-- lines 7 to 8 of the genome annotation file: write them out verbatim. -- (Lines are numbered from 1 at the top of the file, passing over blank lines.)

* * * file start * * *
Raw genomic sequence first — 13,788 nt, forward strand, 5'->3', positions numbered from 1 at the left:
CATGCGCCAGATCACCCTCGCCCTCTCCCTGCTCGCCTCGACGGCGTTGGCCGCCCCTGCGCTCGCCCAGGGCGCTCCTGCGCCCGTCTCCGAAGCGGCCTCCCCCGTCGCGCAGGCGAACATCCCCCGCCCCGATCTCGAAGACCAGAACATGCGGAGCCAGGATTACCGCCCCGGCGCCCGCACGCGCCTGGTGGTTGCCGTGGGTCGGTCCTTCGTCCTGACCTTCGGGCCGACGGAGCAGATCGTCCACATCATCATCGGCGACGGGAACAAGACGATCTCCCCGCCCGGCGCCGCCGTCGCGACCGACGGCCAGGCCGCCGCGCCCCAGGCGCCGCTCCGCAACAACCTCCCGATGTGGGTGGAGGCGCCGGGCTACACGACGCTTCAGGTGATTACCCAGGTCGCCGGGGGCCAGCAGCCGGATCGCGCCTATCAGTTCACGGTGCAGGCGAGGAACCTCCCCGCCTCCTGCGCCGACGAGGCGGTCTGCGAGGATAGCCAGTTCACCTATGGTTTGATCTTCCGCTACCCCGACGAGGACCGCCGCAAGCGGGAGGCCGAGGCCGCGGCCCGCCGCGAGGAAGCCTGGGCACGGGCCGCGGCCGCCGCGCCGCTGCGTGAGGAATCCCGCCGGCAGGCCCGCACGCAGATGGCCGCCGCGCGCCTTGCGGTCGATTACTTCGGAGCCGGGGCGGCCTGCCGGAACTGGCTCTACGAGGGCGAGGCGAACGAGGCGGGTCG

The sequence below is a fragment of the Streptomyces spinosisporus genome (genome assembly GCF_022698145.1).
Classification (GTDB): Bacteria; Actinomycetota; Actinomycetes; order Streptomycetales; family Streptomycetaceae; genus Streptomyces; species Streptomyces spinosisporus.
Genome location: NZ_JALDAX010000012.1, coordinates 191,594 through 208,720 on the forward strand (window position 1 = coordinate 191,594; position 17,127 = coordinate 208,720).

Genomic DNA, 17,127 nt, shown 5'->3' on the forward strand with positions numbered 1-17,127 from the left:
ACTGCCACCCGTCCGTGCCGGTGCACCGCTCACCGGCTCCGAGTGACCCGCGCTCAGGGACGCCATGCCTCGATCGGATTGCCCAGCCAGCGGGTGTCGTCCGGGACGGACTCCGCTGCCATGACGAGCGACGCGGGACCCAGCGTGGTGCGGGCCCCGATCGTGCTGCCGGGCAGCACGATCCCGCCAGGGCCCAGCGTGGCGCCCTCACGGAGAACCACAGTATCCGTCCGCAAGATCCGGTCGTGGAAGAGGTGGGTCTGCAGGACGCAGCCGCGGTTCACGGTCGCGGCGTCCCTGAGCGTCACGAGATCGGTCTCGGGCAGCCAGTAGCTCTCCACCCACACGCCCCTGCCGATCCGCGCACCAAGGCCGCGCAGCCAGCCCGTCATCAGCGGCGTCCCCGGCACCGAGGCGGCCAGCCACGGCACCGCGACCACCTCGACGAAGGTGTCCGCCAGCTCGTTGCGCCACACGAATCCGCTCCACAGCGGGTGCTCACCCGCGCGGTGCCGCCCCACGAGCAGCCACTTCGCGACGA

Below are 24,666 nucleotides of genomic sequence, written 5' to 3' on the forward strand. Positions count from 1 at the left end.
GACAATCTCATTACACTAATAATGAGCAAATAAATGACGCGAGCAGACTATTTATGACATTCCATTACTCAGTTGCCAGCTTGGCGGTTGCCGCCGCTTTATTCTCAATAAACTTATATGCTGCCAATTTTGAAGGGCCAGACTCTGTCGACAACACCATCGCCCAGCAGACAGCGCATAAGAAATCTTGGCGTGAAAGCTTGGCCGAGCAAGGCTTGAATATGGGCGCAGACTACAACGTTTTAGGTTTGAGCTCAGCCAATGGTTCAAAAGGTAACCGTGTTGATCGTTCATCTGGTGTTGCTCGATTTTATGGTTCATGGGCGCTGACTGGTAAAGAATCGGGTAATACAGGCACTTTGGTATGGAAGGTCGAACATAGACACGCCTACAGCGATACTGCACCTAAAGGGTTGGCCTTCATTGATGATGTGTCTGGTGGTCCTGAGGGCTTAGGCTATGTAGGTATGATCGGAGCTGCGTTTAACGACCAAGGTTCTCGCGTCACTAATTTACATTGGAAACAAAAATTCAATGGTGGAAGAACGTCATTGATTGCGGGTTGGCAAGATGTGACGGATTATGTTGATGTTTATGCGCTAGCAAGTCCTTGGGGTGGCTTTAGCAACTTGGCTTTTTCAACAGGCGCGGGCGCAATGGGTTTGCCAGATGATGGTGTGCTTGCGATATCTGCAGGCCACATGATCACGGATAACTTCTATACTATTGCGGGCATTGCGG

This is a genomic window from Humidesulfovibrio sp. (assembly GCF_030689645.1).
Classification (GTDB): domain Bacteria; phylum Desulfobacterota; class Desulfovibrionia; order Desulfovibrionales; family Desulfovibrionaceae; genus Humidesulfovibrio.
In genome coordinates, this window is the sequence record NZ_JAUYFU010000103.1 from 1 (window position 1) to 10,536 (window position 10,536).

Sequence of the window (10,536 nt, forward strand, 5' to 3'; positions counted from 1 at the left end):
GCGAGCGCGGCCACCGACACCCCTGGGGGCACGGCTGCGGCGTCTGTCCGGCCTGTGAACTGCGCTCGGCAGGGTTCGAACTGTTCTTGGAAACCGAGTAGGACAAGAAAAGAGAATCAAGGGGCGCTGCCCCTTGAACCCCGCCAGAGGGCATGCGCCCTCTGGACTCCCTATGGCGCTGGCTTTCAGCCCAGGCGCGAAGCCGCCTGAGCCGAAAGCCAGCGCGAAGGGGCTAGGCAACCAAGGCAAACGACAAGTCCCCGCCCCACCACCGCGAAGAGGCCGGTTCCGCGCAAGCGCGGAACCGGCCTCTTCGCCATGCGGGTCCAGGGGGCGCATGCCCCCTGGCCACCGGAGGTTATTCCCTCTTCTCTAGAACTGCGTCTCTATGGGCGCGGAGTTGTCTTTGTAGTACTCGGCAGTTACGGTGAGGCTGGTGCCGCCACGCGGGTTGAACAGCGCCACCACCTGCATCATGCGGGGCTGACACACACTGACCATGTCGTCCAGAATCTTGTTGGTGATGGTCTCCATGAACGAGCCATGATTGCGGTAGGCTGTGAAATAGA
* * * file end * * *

ACTGCCACCCGTCCGTGCCGGTGCACCGCTCACCGGCTCCGAGTGACCCGCGCTCAGGGACGCCATGCCTCGATCGGATTGCCCAGCCAGCGGGTGTCGTCCGGGACGGACTCCGCTGCCATGACGAGCGACGCGGGACCCAGCGTGGTGCGGGCCCCGATCGTGCTGCCGGGCAGCACGATCCCGCCAGGGCCCAGCGTGGCGCCCTCACGGAGAACCACAGTATCCGTCCGCAAGATCCGGTCGTGGAAGAGGTGGGTCTGCAGGACGCAGCCGCGGTTCACGGTCGCGGCGTCCCTGAGCGTCACGAGATCGGTCTCGGGCAGCCAGTAGCTCTCCACCCACACGCCCCTGCCGATCCGCGCACCAAGGCCGCGCAGCCAGCCCGTCATCAGCGGCGTCCCCGGCACCGAGGCGGCCAGCCACGGCACCGCGACCACCTCGACGAAGGTGTCCGCCAGCTCGTTGCGCCACACGAATCCGCTCCACAGCGGGTGCTCACCCGCGCGGTGCCGCCCCACGAGCAGCCACTTCGCGACGA

Below are 24,666 nucleotides of genomic sequence, written 5' to 3' on the forward strand. Positions count from 1 at the left end.